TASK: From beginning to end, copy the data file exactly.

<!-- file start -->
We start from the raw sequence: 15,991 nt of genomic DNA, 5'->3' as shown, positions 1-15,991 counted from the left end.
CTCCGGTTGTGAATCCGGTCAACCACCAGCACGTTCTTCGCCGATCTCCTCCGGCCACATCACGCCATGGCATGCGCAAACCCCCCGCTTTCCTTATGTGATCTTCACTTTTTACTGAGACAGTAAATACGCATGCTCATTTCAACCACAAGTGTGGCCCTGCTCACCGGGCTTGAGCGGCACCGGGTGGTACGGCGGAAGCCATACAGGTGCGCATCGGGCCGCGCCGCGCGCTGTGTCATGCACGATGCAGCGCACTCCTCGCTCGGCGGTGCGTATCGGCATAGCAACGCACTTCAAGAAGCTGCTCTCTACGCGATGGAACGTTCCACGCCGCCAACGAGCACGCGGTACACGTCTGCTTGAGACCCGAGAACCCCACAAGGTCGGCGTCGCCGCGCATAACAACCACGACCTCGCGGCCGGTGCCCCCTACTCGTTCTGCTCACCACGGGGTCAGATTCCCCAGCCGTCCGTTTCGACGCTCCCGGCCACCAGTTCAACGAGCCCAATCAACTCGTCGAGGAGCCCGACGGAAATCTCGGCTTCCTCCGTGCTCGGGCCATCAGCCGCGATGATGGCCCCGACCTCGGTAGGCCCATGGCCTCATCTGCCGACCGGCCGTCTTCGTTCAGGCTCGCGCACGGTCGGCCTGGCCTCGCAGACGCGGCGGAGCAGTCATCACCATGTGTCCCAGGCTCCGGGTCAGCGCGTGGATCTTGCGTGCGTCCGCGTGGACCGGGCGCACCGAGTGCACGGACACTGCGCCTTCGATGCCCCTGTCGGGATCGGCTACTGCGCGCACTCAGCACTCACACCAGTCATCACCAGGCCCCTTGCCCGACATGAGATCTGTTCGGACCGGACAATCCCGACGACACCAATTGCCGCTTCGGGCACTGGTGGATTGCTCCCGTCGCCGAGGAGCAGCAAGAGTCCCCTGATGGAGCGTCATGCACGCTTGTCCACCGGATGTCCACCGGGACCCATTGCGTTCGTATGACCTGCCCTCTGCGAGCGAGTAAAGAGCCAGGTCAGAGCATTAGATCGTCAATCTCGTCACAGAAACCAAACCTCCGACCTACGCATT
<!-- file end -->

We start from the raw sequence: 15,991 nt of genomic DNA, 5'->3' as shown, positions 1-15,991 counted from the left end.
CTCCGGTTGTGAATCCGGTCAACCACCAGCACGTTCTTCGCCGATCTCCTCCGGCCACATCACGCCATGGCATGCGCAAACCCCCCGCTTTCCTTATGTGATCTTCACTTTTTACTGAGACAGTAAATACGCATGCTCATTTCAACCACAAGTGTGGCCCTGCTCACCGGGCTTGAGCGGCACCGGGTGGTACGGCGGAAGCCATACAGGTGCGCATCGGGCCGCGCCGCGCGCTGTGTCATGCACGATGCAGCGCACTCCTCGCTCGGCGGTGCGTATCGGCATAGCAACGCACTTCAAGAAGCTGCTCTCTACGCGATGGAACGTTCCACGCCGCCAACGAGCACGCGGTACACGTCTGCTTGAGACCCGAGAACCCCACAAGGTCGGCGTCGCCGCGCATAACAACCACGACCTCGCGGCCGGTGCCCCCTACTCGTTCTGCTCACCACGGGGTCAGATTCCCCAGCCGTCCGTTTCGACGCTCCCGGCCACCAGTTCAACGAGCCCAATCAACTCGTCGAGGAGCCCGACGGAAATCTCGGCTTCCTCCGTGCTCGGGCCATCAGCCGCGATGATGGCCCCGACCTCGGTAGGCCCATGGCCTCATCTGCCGACCGGCCGTCTTCGTTCAGGCTCGCGCACGGTCGGCCTGGCCTCGCAGACGCGGCGGAGCAGTCATCACCATGTGTCCCAGGCTCCGGGTCAGCGCGTGGATCTTGCGTGCGTCCGCGTGGACCGGGCGCACCGAGTGCACGGACACTGCGCCTTCGATGCCCCTGTCGGGATCGGCTACTGCGCGCACTCAGCACTCACACCAGTCATCACCAGGCCCCTTGCCCGACATGAGATCTGTTCGGACCGGACAATCCCGACGACACCAATTGCCGCTTCGGGCACTGGTGGATTGCTCCCGTCGCCGAGGAGCAGCAAGAGTCCCCTGATGGAGCGTCATGCACGCTTGTCCACCGGATGTCCACCGGGACCCATTGCGTTCGTATGACCTGCCCTCTGCGAGCGAGTAAAGAGCCAGGTCAGAGCATTAGATCGTCAATCTCGTCACAGAAACCAAACCTCCGACCTACGCATT